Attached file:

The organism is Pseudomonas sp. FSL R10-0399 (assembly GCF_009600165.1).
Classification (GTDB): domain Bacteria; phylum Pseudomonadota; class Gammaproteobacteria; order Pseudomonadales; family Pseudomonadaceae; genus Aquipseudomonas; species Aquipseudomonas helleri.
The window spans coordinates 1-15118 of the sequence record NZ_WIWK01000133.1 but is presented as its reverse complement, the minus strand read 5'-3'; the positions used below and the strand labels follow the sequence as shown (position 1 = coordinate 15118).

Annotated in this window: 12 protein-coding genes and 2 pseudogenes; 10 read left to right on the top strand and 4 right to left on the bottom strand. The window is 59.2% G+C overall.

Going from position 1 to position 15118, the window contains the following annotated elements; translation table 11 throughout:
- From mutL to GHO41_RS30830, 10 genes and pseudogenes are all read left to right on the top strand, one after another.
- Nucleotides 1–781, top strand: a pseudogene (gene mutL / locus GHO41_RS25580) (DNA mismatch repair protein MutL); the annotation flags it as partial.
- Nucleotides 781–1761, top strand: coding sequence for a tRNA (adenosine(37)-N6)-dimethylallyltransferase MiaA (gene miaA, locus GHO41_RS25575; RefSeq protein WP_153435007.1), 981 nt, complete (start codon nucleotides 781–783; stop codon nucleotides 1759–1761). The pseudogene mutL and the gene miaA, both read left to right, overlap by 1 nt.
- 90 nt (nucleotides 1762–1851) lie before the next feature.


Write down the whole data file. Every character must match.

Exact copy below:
The organism is Pseudomonas sp. FSL R10-0399 (assembly GCF_009600165.1).
Classification (GTDB): domain Bacteria; phylum Pseudomonadota; class Gammaproteobacteria; order Pseudomonadales; family Pseudomonadaceae; genus Aquipseudomonas; species Aquipseudomonas helleri.
The window spans coordinates 1-15118 of the sequence record NZ_WIWK01000133.1 but is presented as its reverse complement, the minus strand read 5'-3'; the positions used below and the strand labels follow the sequence as shown (position 1 = coordinate 15118).

Annotated in this window: 12 protein-coding genes and 2 pseudogenes; 10 read left to right on the top strand and 4 right to left on the bottom strand. The window is 59.2% G+C overall.

Going from position 1 to position 15118, the window contains the following annotated elements; translation table 11 throughout:
- From mutL to GHO41_RS30830, 10 genes and pseudogenes are all read left to right on the top strand, one after another.
- Nucleotides 1–781, top strand: a pseudogene (gene mutL / locus GHO41_RS25580) (DNA mismatch repair protein MutL); the annotation flags it as partial.
- Nucleotides 781–1761, top strand: coding sequence for a tRNA (adenosine(37)-N6)-dimethylallyltransferase MiaA (gene miaA, locus GHO41_RS25575; RefSeq protein WP_153435007.1), 981 nt, complete (start codon nucleotides 781–783; stop codon nucleotides 1759–1761). The pseudogene mutL and the gene miaA, both read left to right, overlap by 1 nt.
- 90 nt (nucleotides 1762–1851) lie before the next feature.